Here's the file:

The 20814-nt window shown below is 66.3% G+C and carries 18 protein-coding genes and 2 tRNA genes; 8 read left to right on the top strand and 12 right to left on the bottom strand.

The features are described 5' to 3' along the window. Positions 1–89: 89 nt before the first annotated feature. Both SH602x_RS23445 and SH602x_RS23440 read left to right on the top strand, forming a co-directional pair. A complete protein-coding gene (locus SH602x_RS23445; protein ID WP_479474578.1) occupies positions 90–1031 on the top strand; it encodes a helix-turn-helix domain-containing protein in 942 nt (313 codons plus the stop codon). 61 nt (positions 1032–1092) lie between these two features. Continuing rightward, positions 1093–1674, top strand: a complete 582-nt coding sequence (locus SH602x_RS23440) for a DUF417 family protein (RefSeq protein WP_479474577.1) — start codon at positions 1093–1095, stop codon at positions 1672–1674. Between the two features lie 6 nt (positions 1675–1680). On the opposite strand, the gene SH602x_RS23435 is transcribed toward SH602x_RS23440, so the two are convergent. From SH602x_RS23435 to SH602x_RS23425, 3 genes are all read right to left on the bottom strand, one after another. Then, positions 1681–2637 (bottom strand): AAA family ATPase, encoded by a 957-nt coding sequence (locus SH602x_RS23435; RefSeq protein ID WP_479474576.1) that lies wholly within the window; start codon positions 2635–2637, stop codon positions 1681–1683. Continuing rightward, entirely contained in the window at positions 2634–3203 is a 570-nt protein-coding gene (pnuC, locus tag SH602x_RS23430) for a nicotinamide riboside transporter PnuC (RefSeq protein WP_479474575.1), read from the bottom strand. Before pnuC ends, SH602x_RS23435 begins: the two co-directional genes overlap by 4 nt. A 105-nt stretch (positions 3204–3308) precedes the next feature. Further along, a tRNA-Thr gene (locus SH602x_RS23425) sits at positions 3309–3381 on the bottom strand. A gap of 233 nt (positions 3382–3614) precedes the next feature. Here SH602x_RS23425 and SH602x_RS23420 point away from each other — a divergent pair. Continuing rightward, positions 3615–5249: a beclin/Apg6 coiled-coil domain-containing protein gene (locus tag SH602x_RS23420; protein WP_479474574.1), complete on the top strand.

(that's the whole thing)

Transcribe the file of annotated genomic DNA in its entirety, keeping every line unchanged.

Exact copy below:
The 20814-nt window shown below is 66.3% G+C and carries 18 protein-coding genes and 2 tRNA genes; 8 read left to right on the top strand and 12 right to left on the bottom strand.

The features are described 5' to 3' along the window. Positions 1–89: 89 nt before the first annotated feature. Both SH602x_RS23445 and SH602x_RS23440 read left to right on the top strand, forming a co-directional pair. A complete protein-coding gene (locus SH602x_RS23445; protein ID WP_479474578.1) occupies positions 90–1031 on the top strand; it encodes a helix-turn-helix domain-containing protein in 942 nt (313 codons plus the stop codon). 61 nt (positions 1032–1092) lie between these two features. Continuing rightward, positions 1093–1674, top strand: a complete 582-nt coding sequence (locus SH602x_RS23440) for a DUF417 family protein (RefSeq protein WP_479474577.1) — start codon at positions 1093–1095, stop codon at positions 1672–1674. Between the two features lie 6 nt (positions 1675–1680). On the opposite strand, the gene SH602x_RS23435 is transcribed toward SH602x_RS23440, so the two are convergent. From SH602x_RS23435 to SH602x_RS23425, 3 genes are all read right to left on the bottom strand, one after another. Then, positions 1681–2637 (bottom strand): AAA family ATPase, encoded by a 957-nt coding sequence (locus SH602x_RS23435; RefSeq protein ID WP_479474576.1) that lies wholly within the window; start codon positions 2635–2637, stop codon positions 1681–1683. Continuing rightward, entirely contained in the window at positions 2634–3203 is a 570-nt protein-coding gene (pnuC, locus tag SH602x_RS23430) for a nicotinamide riboside transporter PnuC (RefSeq protein WP_479474575.1), read from the bottom strand. Before pnuC ends, SH602x_RS23435 begins: the two co-directional genes overlap by 4 nt. A 105-nt stretch (positions 3204–3308) precedes the next feature. Further along, a tRNA-Thr gene (locus SH602x_RS23425) sits at positions 3309–3381 on the bottom strand. A gap of 233 nt (positions 3382–3614) precedes the next feature. Here SH602x_RS23425 and SH602x_RS23420 point away from each other — a divergent pair. Continuing rightward, positions 3615–5249: a beclin/Apg6 coiled-coil domain-containing protein gene (locus tag SH602x_RS23420; protein WP_479474574.1), complete on the top strand.